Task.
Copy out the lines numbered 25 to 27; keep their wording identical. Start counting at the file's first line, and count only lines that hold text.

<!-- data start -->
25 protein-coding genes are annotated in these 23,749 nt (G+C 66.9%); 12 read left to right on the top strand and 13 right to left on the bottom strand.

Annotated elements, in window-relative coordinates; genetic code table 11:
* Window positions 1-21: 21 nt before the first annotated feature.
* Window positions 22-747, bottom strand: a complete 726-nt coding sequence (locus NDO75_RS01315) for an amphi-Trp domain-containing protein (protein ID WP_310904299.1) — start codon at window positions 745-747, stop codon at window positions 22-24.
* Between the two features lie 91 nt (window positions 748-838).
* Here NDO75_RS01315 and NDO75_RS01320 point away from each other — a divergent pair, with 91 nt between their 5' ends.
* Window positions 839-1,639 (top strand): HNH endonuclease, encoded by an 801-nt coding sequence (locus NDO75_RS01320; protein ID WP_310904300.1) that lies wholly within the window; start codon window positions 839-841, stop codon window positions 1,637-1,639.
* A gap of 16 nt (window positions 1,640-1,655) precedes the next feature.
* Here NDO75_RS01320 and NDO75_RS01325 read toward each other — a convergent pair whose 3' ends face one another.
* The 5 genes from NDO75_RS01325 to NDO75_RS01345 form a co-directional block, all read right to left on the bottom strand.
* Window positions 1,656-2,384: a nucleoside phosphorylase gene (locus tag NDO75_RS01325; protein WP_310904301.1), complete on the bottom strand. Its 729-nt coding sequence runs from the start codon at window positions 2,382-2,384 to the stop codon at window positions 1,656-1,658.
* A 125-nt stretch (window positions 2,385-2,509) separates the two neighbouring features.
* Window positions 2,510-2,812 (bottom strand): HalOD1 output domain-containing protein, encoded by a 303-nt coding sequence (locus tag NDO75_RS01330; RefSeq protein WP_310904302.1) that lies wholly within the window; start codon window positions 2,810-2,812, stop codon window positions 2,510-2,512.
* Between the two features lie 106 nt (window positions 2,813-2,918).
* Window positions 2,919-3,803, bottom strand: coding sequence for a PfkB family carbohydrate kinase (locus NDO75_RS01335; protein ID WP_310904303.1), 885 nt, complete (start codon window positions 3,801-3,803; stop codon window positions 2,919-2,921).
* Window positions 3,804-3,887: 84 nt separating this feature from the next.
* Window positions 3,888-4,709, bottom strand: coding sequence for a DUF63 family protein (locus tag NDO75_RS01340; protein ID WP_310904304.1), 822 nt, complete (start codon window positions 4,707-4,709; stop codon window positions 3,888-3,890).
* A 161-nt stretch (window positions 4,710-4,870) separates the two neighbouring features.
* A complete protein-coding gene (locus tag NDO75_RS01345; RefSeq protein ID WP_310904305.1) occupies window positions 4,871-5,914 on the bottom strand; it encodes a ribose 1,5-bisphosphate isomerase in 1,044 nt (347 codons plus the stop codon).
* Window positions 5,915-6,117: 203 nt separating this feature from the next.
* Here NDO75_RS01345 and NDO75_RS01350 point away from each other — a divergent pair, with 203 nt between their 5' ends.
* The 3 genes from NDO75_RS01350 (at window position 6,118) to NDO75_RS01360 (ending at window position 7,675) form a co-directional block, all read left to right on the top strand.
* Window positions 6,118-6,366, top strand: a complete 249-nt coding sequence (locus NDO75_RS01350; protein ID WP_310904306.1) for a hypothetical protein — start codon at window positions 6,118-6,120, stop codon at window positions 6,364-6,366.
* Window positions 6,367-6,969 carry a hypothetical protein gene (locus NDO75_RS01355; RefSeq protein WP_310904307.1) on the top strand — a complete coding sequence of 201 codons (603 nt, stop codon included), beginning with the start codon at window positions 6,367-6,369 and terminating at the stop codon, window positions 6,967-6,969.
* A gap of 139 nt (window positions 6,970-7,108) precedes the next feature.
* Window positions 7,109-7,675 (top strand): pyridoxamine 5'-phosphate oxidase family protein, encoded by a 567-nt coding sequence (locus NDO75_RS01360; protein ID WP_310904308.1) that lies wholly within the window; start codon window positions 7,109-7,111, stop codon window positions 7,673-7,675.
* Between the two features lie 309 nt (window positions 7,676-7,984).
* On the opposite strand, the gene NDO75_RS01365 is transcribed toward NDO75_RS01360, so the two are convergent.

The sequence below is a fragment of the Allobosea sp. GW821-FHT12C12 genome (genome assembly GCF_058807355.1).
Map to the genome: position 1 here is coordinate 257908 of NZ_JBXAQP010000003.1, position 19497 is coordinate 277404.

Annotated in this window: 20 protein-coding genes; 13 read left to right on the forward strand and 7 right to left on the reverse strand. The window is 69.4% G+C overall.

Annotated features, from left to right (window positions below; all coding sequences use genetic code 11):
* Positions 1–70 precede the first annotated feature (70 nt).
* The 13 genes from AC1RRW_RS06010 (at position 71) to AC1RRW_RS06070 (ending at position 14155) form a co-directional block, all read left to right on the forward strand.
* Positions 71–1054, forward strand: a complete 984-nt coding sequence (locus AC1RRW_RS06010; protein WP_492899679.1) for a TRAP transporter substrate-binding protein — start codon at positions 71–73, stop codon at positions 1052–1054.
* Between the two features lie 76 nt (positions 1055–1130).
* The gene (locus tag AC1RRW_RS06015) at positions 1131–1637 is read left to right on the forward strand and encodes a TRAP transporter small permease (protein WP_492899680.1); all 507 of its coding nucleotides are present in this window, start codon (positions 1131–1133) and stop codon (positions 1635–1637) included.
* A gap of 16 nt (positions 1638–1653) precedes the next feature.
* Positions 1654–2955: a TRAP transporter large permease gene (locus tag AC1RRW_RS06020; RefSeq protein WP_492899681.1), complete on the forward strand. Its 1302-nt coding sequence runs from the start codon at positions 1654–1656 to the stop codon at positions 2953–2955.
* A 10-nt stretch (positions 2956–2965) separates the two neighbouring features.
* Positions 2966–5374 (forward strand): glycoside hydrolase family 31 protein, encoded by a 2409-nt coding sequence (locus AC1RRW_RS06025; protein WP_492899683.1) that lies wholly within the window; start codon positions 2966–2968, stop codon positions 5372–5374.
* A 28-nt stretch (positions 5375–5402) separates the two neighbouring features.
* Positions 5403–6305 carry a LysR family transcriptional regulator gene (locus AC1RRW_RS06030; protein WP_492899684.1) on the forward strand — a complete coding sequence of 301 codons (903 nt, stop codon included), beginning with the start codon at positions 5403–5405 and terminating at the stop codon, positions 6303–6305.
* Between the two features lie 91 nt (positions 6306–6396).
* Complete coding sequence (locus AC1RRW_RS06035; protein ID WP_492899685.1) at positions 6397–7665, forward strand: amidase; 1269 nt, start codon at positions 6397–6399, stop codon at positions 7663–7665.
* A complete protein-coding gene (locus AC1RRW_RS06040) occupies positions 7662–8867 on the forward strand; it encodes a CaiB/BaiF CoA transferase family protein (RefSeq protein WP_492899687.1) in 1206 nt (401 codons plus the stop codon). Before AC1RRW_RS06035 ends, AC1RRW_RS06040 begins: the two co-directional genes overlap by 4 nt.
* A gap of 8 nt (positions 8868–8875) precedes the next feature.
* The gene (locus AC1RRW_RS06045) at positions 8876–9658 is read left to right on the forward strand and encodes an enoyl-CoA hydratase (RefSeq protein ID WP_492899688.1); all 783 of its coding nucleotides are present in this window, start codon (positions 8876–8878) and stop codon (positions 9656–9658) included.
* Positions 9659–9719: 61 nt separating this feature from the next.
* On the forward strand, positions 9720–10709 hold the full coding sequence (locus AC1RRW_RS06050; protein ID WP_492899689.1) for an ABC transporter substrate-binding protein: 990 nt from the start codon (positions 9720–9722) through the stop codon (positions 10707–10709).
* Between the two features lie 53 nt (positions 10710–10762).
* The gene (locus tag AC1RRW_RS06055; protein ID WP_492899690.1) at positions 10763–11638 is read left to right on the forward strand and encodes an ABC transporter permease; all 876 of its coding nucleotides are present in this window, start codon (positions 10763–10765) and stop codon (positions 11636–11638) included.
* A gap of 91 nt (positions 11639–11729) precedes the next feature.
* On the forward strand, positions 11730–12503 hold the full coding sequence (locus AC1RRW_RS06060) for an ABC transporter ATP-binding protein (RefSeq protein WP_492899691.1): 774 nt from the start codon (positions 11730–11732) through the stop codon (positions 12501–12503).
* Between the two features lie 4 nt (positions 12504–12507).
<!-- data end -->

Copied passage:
* A gap of 139 nt (window positions 6,970-7,108) precedes the next feature.
* Window positions 7,109-7,675 (top strand): pyridoxamine 5'-phosphate oxidase family protein, encoded by a 567-nt coding sequence (locus NDO75_RS01360; protein ID WP_310904308.1) that lies wholly within the window; start codon window positions 7,109-7,111, stop codon window positions 7,673-7,675.
* Between the two features lie 309 nt (window positions 7,676-7,984).